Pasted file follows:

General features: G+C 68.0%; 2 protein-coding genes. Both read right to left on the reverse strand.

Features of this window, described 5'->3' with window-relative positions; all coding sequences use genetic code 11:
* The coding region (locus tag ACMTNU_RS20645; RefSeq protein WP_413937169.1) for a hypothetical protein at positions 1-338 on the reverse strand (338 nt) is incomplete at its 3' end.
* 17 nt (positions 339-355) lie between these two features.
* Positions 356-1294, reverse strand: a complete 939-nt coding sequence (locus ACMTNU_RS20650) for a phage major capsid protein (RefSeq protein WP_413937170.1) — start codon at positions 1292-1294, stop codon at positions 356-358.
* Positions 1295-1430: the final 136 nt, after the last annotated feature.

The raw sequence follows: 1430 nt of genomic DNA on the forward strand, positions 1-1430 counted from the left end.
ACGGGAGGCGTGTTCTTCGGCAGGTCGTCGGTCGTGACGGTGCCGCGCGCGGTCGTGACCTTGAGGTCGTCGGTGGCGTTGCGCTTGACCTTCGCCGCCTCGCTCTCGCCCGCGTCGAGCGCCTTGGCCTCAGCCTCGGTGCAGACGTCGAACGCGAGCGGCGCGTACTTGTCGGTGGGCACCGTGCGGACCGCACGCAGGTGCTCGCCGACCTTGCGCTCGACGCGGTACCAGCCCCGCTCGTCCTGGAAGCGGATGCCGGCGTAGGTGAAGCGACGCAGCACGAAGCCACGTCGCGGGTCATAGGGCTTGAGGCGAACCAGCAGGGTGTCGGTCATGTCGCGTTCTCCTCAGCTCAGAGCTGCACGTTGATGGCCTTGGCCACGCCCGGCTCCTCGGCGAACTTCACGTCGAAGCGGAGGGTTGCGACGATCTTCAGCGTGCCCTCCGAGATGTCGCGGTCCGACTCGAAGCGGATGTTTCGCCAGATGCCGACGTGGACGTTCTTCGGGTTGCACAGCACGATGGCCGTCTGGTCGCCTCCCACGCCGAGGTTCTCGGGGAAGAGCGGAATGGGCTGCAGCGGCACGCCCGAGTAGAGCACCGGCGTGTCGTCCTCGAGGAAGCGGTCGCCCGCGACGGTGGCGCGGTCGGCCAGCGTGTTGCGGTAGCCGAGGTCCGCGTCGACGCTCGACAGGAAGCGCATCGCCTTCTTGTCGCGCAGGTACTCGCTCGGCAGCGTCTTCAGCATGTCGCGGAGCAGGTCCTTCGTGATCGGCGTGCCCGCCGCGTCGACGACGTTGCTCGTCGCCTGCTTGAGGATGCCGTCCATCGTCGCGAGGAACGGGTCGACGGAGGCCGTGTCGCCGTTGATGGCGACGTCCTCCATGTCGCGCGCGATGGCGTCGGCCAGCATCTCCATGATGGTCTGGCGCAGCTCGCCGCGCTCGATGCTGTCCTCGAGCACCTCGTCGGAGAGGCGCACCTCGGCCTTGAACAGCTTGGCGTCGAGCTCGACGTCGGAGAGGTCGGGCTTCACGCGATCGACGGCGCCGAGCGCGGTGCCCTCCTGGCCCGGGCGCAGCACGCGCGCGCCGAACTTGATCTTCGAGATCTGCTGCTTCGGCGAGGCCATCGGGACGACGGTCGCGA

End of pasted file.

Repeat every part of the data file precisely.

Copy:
General features: G+C 68.0%; 2 protein-coding genes. Both read right to left on the reverse strand.

Features of this window, described 5'->3' with window-relative positions; all coding sequences use genetic code 11:
* The coding region (locus tag ACMTNU_RS20645; RefSeq protein WP_413937169.1) for a hypothetical protein at positions 1-338 on the reverse strand (338 nt) is incomplete at its 3' end.
* 17 nt (positions 339-355) lie between these two features.
* Positions 356-1294, reverse strand: a complete 939-nt coding sequence (locus ACMTNU_RS20650) for a phage major capsid protein (RefSeq protein WP_413937170.1) — start codon at positions 1292-1294, stop codon at positions 356-358.
* Positions 1295-1430: the final 136 nt, after the last annotated feature.

The raw sequence follows: 1430 nt of genomic DNA on the forward strand, positions 1-1430 counted from the left end.
ACGGGAGGCGTGTTCTTCGGCAGGTCGTCGGTCGTGACGGTGCCGCGCGCGGTCGTGACCTTGAGGTCGTCGGTGGCGTTGCGCTTGACCTTCGCCGCCTCGCTCTCGCCCGCGTCGAGCGCCTTGGCCTCAGCCTCGGTGCAGACGTCGAACGCGAGCGGCGCGTACTTGTCGGTGGGCACCGTGCGGACCGCACGCAGGTGCTCGCCGACCTTGCGCTCGACGCGGTACCAGCCCCGCTCGTCCTGGAAGCGGATGCCGGCGTAGGTGAAGCGACGCAGCACGAAGCCACGTCGCGGGTCATAGGGCTTGAGGCGAACCAGCAGGGTGTCGGTCATGTCGCGTTCTCCTCAGCTCAGAGCTGCACGTTGATGGCCTTGGCCACGCCCGGCTCCTCGGCGAACTTCACGTCGAAGCGGAGGGTTGCGACGATCTTCAGCGTGCCCTCCGAGATGTCGCGGTCCGACTCGAAGCGGATGTTTCGCCAGATGCCGACGTGGACGTTCTTCGGGTTGCACAGCACGATGGCCGTCTGGTCGCCTCCCACGCCGAGGTTCTCGGGGAAGAGCGGAATGGGCTGCAGCGGCACGCCCGAGTAGAGCACCGGCGTGTCGTCCTCGAGGAAGCGGTCGCCCGCGACGGTGGCGCGGTCGGCCAGCGTGTTGCGGTAGCCGAGGTCCGCGTCGACGCTCGACAGGAAGCGCATCGCCTTCTTGTCGCGCAGGTACTCGCTCGGCAGCGTCTTCAGCATGTCGCGGAGCAGGTCCTTCGTGATCGGCGTGCCCGCCGCGTCGACGACGTTGCTCGTCGCCTGCTTGAGGATGCCGTCCATCGTCGCGAGGAACGGGTCGACGGAGGCCGTGTCGCCGTTGATGGCGACGTCCTCCATGTCGCGCGCGATGGCGTCGGCCAGCATCTCCATGATGGTCTGGCGCAGCTCGCCGCGCTCGATGCTGTCCTCGAGCACCTCGTCGGAGAGGCGCACCTCGGCCTTGAACAGCTTGGCGTCGAGCTCGACGTCGGAGAGGTCGGGCTTCACGCGATCGACGGCGCCGAGCGCGGTGCCCTCCTGGCCCGGGCGCAGCACGCGCGCGCCGAACTTGATCTTCGAGATCTGCTGCTTCGGCGAGGCCATCGGGACGACGGTCGCGA